Some thoughts for teachers by T Newfields
"So Johnny, what do you want to do when you grow up?"
"And Mary, how will you spend this weekend?"
"Chill out. Gotta recharge me batteries."
"How did you spend last weekend, Jake?"
"Rest, of course."
Have you ever been taken aback by dead conversations such as these? Why do so many bright students turn into zombies? Classrooms are ideal places to explore why the process of zombification (Stine, 1999) sometimes occurs. Here are a few early warning signals that students might be zoning out, disengaging, and slowly ossifying.
First, notice the seating. Who usually sits in the far corners of a room? Deciding where to sit is a form of non-verbal communication and many students say "keep away." Do you find students who prefer to be consistently quiet and "tune out" classroom experiences? Second, observe body language. Halfway into some lessons you might notice their eyelids becoming heavy. After a bit of head dropping, the eyelids close completely. The movement of the chest usually attests that sombulensce has set iN. The third way to detect a living sleeper is through questioning. If there is a startled look of incomprehension, chances are person is either coming from (or heading towards) a catatonic state. Then again, perhaps the question was dead to begin with. How often do teachers ask living questions? Is the entire mode of teacher-student interaction somehow zombielike?
Most students who zone out skillfully mask the shame that they have no idea what's going on in class – or resentment that they have little interest. The classroom represents a complex reality in some ways threatening their beautifully vapid internal simplicity. The chasm between what's in the texts and in their heads often appears insurmountable. It's all too tempting to "chill out" during boring lectures and inept teachers almost encourage this. As long as they do not create a stir, it's amazing how disengaged students can be.
When classroom bells ring, sleepers generally awaken. Yet some never rouse from slumber . . . . even when their eyes are open, they move in a fog of unknowing. Zombies vary widely in terms of competence. Some are savants in narrow fields while others are inept in most aspects of their lives, relying on others to cover for them. The presence of an enabler is a good signal that a living dead person is near by.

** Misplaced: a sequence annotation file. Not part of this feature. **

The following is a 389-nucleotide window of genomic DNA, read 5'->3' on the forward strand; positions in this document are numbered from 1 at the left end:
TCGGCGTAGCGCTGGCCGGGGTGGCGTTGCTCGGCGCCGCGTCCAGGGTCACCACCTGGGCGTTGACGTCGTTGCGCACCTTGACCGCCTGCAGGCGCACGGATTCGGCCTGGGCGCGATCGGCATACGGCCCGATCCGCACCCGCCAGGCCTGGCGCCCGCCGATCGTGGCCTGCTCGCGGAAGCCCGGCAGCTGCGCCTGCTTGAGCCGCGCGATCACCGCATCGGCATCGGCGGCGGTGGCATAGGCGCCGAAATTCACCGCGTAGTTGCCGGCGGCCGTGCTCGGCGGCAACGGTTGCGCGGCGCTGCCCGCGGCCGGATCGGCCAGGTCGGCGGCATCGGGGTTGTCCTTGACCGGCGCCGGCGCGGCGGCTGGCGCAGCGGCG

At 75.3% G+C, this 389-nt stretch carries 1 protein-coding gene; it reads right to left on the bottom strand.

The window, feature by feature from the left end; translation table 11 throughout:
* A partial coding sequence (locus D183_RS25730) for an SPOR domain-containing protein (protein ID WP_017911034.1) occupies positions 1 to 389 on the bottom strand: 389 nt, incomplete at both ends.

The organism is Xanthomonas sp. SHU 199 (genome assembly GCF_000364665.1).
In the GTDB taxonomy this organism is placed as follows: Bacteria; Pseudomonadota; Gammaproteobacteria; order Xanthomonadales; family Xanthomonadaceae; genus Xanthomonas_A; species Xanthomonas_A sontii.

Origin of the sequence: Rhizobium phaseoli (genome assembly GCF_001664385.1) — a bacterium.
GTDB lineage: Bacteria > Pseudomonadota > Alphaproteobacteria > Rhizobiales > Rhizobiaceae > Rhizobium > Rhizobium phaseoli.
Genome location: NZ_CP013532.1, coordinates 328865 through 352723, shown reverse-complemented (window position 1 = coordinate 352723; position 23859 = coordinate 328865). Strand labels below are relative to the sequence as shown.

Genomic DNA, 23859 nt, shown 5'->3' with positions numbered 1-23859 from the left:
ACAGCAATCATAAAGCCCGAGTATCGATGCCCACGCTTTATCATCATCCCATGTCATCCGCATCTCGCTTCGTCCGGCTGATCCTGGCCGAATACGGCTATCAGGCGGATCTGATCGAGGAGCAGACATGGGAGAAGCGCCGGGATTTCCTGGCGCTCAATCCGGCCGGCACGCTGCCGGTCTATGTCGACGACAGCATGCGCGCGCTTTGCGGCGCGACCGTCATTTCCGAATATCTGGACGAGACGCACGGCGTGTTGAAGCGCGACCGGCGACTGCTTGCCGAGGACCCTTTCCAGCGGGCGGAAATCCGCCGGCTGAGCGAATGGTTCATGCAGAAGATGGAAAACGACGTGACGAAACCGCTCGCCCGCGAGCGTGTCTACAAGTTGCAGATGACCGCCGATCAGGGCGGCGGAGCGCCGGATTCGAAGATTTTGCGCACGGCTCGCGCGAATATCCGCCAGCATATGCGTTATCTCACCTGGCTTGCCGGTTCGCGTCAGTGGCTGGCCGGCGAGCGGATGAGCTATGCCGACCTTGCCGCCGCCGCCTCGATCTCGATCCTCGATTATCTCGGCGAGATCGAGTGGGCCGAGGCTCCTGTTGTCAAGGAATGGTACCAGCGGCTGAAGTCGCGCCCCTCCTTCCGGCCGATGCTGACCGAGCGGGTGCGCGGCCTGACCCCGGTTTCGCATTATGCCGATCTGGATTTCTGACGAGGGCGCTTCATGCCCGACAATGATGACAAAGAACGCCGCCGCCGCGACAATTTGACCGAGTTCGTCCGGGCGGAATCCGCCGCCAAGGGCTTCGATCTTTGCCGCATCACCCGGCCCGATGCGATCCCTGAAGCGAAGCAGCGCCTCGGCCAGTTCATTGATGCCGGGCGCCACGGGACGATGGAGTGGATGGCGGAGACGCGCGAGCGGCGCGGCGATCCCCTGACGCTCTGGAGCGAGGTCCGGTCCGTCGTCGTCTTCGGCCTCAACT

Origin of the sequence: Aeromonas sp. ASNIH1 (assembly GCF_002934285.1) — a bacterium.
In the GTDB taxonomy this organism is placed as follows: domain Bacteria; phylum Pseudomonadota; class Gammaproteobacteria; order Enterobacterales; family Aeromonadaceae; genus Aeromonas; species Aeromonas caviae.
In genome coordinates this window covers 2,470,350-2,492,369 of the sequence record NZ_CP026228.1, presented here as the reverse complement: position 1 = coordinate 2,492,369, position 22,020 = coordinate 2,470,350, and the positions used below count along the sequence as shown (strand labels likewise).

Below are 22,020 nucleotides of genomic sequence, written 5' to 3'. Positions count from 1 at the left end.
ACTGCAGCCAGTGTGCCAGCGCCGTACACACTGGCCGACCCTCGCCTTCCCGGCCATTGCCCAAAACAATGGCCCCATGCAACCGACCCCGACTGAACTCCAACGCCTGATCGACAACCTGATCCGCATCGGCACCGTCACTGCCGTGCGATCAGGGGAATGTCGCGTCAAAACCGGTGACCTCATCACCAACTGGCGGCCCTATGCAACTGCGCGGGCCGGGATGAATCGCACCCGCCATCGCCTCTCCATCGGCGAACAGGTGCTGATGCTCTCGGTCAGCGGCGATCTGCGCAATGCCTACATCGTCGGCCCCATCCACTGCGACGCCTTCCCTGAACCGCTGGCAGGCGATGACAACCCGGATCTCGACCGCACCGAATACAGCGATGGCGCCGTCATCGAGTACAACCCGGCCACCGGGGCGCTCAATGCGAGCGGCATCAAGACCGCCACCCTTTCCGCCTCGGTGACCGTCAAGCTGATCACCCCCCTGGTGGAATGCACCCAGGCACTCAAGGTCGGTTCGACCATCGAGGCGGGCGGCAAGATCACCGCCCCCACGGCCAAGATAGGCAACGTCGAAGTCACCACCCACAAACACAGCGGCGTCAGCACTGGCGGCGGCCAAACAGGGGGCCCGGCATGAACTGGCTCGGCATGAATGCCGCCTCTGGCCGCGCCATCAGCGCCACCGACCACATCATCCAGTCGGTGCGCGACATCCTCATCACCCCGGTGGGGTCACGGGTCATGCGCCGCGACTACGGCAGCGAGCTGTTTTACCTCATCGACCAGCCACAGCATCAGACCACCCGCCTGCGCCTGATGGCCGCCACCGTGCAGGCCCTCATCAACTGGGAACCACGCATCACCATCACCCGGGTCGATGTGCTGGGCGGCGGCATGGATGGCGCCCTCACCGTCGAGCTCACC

With thick condoms wrapped around their psyches, many zombies move through life seemingly unscathed by insults, innuendos, inane gossip, and inept power plays. Such blessed boneheads seem immune to all maladies other than ignorance itself. Whereas many people feel compelled to vocalize about the unknowns confronting them or make symbolic gestures about their perceived place in surrounding hierarchies, adept somnulents elegantly zone out all nonsense and interface with the world only when necessary. In a society filled with frustrating levels of madness and many blatant incongruities, sleepers may be the best survivors. Even though they're derided as "stupid" or "slow-on-the-uptake", inside some are keenly awake. With tortoise shells safely covering their skulls, at times they are saner than the world around them.
"So Charles, what will you do after class?"
"And when vacation comes, Marie, what are you looking forward to?"
How should teachers respond to such students? Most students who habitually zone out of classes are so accustomed to being ignored or mildly ridiculed that this is a complex question. Generally somnulents can slide smoothly through educational systems because they have an uncanny knack for figuring out what minimal levels of performance are needed to pass. Here are three steps conscientious instructors might wish to explore:
Finally, take good a self-inventory and make sure that you are mostly alive. It is far too easy for teachers to blame student for zombielike behaviors. Chances are, passive resistance such as sleeping is probably a good barometer of how engaging a class is. Many teachers are half-zombies and get caught in routines that are clearly catatonic. Keep a spirit of critical inquiry alive in class: both within yourself and within your students. A constant koan for reflective practitioners should be, "Why is this activity being done?" If you cannot think of a compelling reason, perhaps it is time to change the activity. Classrooms should be places for awakening, not zombie training grounds.
Adderholdt-Elliott, M. (1987). Perfectionism: What's bad about being too good. Minneapolis, MN: Free Spirit Publications.
Ciaccia, J. (2004) A Brief History of Stupidity. Retrieved June 9, 2007 http://www.useless-knowledge.com/articles/apr/may068.html
Stine, R. L. (1999) Zombie School. New York: Scholastic.